Ralph Waldo Emerson contends that our attitude toward the stars would change if they appeared only once every thousand years. What point is Emerson making about nature with this striking example from Nature?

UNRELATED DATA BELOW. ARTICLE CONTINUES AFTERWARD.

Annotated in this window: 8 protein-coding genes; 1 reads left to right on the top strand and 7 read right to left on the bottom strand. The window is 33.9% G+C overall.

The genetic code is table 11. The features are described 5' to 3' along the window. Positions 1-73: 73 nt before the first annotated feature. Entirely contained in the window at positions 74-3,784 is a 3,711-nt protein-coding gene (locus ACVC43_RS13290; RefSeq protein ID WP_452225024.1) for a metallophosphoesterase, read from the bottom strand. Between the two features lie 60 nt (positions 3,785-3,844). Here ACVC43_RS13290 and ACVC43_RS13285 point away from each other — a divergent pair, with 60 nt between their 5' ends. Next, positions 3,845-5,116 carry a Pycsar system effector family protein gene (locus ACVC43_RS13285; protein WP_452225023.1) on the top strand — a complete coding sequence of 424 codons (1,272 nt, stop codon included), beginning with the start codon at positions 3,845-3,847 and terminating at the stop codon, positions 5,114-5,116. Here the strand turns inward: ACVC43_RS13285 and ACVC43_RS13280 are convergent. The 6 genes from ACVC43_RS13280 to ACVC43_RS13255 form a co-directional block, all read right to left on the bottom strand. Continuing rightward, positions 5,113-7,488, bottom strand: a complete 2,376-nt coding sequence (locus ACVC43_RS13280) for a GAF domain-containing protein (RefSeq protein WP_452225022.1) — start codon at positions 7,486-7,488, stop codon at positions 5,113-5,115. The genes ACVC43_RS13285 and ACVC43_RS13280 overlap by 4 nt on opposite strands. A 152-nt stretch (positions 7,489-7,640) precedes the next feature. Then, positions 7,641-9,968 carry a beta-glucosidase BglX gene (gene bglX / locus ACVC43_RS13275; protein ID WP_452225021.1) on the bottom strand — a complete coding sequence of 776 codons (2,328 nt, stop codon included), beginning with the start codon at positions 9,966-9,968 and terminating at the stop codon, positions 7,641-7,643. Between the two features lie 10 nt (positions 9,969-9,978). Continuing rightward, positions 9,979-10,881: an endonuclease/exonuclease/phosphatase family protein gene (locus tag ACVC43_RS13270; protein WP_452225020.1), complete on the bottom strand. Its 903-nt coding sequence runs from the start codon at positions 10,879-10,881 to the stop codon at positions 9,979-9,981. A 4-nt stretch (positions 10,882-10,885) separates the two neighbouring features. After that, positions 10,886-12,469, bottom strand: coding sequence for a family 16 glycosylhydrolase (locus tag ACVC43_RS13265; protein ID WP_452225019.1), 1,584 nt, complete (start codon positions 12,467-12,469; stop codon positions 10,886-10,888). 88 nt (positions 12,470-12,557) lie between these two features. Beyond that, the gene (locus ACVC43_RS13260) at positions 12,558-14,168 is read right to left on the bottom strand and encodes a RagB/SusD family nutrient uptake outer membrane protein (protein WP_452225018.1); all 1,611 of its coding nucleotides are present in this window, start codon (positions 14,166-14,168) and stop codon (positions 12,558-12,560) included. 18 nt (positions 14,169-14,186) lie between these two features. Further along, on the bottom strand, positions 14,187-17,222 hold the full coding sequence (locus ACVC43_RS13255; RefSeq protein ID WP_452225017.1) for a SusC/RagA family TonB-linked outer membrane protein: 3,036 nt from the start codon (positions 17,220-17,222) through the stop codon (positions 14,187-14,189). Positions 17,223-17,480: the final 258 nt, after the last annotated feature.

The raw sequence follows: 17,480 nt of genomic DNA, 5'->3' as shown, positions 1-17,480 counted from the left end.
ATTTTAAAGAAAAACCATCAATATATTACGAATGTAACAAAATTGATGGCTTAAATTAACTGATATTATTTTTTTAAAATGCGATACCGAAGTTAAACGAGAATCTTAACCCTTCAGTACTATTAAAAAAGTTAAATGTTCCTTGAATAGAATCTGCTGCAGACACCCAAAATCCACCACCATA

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Just prior to this quotation, Emerson has explained that, if we really want to be solitary, we must go out into nature—not just to our own rooms. When we are surrounded by the trappings of society, we cannot be totally alone. He says that we need to go and look at the stars if we truly want to find solitude. Further, he says, "One might think the atmosphere was made transparent with this design, to give man, in the heavenly bodies, the perpetual presence of the sublime." He speculates that seeing the stars gives us a sense of the divine, a reminder that it is always present. And yet, we are often too busy or too jaded to notice these stars because we have such constant access to them. It's ironic—it's as though we are allowed constant access to the stars to remind us of the divinity of nature, but the fact that we can see them all the time make us pay less...

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